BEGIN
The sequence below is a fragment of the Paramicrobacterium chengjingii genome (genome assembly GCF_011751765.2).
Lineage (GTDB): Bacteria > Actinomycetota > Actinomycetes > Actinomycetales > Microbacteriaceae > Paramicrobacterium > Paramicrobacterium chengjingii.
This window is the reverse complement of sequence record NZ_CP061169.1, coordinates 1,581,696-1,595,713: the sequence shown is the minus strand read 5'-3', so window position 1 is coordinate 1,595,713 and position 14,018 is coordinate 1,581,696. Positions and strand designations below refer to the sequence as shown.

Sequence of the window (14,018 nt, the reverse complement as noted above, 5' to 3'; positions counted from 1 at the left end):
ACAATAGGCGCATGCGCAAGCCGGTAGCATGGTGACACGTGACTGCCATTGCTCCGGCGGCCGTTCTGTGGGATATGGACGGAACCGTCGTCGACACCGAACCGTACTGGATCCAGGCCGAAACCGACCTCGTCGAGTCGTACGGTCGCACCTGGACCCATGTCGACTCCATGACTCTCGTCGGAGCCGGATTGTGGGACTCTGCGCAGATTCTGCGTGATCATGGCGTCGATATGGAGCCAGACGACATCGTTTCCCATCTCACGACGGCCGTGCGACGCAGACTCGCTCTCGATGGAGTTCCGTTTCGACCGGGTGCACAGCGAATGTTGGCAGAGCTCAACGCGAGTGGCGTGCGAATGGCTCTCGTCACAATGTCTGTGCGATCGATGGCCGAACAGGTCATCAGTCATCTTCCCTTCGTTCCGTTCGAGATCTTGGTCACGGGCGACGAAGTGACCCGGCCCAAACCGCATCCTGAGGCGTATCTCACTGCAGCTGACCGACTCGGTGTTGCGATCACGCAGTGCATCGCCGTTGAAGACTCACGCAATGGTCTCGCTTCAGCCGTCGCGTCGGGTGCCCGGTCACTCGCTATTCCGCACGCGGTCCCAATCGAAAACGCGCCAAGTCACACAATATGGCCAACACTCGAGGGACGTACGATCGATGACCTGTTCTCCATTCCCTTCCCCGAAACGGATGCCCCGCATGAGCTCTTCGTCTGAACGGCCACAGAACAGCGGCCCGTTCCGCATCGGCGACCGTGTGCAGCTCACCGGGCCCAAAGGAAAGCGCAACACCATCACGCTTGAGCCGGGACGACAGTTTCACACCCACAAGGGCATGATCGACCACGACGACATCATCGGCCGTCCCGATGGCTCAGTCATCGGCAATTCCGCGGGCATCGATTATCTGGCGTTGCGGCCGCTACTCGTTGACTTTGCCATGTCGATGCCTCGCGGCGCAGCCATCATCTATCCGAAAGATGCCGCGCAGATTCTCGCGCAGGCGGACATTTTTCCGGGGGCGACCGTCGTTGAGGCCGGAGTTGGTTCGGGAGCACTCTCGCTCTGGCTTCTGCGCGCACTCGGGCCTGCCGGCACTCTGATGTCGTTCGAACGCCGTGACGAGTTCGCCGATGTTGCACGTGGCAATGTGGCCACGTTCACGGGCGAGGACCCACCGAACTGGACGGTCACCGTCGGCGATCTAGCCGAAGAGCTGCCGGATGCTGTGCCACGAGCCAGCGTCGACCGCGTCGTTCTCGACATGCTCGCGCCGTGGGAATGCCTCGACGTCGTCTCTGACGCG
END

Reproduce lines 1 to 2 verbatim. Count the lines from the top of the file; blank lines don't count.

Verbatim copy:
The sequence below is a fragment of the Paramicrobacterium chengjingii genome (genome assembly GCF_011751765.2).
Lineage (GTDB): Bacteria > Actinomycetota > Actinomycetes > Actinomycetales > Microbacteriaceae > Paramicrobacterium > Paramicrobacterium chengjingii.